Perhaps without you even realising it, the Subaru has snuck in quite a fair number of their XVs onto Malaysian roads and is now, locally as well as globally, the most popular Subaru on sale - with good reason. The Japanese marque took its most compelling feature, its Symmetrical All-Wheel Drive (SAWD) system, and applied it as a central focus into a car that takes on one of the most popular vehicle classes, the compact SUV or crossover. And with aid from its low-mounted flat boxer engine, the XV is also one of the most stable and dynamically-endowed cars in its class.
We've previously covered the 2016 Subaru XV during its regional unveil in Bangkok earlier this month, read up on that here.
For 2016, Subaru hasn’t deviated much from the formula they’ve found to be so successful, and the iterative updates makes themselves very apparent in more subtle but, to the driver, very appreciable ways.
Price: RM130,000 (provisional estimate)
Engine: 2.0-litre DOHC Subaru BOXER with Dual Active Valve Control System
Power: 148hp @ 6,200rpm
Torque: 196Nm @ 4,200rpm
Transmission: Lineartronic CVT with 6-speed manual mode and paddle shifters
Curb weight: 1,445kg
We’re operating from a rather narrow perch, to be honest, as our time spent with the 2016 Subaru XV was not over a prolonged period. That will come after the car’s launch in Malaysia. We’ll be blunt - there’s little to distinguish the newer XV from the older. Actually, one could even (somewhat unfairly) consider this to be a facelift, but the changes that Subaru have instituted go deeper than mere fascia (we’ll get to that later).
To the eyes, at least, a keen observer would notice the tweaked wheel design first. Still a set of five spoke, 17-inch rims in a contrasting two-tone finish, but warped for a more dynamic look. There’s also the L-shaped daytime running lights that sit to the side of the front fog lamps.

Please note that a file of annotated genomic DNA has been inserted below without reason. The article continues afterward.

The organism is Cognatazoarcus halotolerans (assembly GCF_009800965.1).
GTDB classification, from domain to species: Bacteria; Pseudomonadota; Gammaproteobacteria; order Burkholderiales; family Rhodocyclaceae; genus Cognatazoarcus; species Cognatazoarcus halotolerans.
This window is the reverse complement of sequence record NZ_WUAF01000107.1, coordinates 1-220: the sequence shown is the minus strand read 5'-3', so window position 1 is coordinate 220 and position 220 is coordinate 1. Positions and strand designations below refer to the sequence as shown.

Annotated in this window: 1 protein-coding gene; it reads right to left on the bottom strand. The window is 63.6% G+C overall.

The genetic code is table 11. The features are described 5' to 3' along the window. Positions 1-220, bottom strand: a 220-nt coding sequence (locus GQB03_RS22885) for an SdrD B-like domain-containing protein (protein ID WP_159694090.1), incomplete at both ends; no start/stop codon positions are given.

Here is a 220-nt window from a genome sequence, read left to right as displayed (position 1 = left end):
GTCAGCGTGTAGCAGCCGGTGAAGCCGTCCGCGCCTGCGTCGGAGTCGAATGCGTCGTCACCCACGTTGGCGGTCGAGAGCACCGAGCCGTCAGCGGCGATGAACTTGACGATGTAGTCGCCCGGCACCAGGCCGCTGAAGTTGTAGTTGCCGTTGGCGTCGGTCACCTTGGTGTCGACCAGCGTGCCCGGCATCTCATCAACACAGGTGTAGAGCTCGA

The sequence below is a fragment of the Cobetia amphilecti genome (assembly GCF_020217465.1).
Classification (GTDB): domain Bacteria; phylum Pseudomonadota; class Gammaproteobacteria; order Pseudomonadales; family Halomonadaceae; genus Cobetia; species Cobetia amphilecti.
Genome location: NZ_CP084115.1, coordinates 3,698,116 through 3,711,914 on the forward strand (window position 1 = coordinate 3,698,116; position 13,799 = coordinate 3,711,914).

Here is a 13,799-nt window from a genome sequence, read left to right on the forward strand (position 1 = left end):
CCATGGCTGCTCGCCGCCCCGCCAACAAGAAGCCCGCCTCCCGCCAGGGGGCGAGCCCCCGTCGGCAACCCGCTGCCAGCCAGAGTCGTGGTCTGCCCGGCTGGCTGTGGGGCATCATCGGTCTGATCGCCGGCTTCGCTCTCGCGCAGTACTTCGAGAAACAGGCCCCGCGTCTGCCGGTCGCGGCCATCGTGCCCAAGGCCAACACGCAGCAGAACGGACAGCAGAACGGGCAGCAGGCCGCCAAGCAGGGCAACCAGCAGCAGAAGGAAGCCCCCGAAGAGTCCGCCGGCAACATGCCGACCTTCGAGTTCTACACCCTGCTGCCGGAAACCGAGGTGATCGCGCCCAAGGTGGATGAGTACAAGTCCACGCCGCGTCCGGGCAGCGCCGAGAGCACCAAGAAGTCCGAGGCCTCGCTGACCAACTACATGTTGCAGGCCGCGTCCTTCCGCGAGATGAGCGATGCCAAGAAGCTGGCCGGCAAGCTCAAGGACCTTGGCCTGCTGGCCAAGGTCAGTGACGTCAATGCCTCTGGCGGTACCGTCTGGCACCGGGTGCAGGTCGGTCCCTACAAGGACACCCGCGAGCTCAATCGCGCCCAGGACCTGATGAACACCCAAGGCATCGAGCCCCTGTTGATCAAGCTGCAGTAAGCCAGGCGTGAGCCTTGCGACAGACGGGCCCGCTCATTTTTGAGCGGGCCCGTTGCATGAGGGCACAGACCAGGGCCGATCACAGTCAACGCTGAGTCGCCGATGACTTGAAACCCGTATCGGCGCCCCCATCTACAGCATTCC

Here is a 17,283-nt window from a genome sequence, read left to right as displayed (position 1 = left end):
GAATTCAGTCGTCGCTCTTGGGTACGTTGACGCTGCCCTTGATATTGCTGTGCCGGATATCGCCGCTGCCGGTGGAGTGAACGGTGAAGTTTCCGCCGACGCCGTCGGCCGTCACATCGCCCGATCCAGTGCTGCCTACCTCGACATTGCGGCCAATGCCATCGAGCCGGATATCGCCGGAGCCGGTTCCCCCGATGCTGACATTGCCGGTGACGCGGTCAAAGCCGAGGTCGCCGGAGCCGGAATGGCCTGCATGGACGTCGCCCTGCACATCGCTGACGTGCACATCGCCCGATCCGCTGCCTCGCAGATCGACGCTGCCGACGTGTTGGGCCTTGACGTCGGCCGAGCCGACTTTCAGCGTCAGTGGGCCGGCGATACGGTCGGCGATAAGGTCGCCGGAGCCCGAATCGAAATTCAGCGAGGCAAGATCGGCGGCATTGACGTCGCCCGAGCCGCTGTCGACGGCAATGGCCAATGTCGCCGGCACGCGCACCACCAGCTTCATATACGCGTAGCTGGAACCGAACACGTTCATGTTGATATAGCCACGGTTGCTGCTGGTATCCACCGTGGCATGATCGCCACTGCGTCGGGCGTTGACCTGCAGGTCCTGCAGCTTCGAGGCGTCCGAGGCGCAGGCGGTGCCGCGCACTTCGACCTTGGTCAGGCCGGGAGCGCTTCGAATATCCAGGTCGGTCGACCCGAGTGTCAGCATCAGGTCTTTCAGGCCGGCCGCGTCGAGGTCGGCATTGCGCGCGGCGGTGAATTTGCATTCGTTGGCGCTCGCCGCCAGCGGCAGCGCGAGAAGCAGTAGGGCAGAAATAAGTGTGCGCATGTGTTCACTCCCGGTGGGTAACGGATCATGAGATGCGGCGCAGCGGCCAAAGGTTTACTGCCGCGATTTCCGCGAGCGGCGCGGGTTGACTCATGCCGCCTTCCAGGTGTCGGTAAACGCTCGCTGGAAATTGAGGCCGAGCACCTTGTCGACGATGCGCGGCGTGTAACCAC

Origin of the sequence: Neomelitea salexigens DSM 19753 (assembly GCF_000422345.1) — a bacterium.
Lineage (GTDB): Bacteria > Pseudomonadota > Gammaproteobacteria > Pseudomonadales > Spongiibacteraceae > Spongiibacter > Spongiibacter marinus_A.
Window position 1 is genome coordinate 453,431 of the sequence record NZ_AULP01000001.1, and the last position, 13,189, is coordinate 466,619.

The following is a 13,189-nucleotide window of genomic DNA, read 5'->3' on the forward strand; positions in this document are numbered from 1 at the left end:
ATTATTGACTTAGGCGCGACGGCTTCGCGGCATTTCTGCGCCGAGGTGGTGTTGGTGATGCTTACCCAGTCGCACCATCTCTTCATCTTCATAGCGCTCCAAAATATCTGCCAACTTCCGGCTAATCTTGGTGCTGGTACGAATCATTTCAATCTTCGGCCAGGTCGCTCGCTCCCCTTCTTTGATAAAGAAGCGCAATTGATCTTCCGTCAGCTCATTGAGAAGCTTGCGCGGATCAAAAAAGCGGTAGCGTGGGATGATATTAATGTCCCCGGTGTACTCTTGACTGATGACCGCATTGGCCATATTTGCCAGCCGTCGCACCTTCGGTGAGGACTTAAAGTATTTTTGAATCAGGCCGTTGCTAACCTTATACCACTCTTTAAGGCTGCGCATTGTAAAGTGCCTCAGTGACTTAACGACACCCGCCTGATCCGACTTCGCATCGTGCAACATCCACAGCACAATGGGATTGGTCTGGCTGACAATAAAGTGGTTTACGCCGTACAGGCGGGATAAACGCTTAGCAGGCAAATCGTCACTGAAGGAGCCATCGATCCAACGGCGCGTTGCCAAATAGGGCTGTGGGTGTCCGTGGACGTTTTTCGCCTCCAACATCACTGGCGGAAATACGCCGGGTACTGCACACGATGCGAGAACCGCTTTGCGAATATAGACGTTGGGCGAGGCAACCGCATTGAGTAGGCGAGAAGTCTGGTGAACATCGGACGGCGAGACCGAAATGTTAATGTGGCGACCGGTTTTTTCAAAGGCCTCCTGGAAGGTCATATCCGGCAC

But that’s about as much as you’ll have to go with if you’re inspection is merely on the car’s exterior. Step inside, and you’ll also have to apply a little more brainpower to spot the new bits, which as far as we can tell are limited to the higher-end 2.0i P variant: 6.2-inch touchscreen infotainment unit, steering controls for wireless phone operation and multimedia, electrically-adjustable seats, and aluminium pedals.
It’s also worth noting that the leather quality on the new 2016 XV does feel nicer, the seats have improved sink, bounce and texture that add to the overall more refined air over its predecessor, as does the overall togetherness of the dashboard as a whole.
Drive - The Test Sessions
On a windswept concrete expanse just across from the Bangkok IMPACT Exhibition Hall, on the outskirts of Bangkok, Subaru had prepared a number of different test areas for us to experience the improvements they’ve furnished onto their new XV. But before that, we were treated to a stunt performance by the very talented and spritely Mr Russ Swift in a WRX, WRX STI, and new XV.
Obstacle Course - Following a safety briefing, we were escorted to the first course on the roster that’s meant to test how the XV handled across uneven terrain - the first obstacle was to test how the car levelled itself with one or two wheels off the ground and how the grip vanished from one wheel (or more) and left the Symmetrical All-Wheel Drive system to channel it elsewhere. Of course, the XV as we already knew, handling this rather well.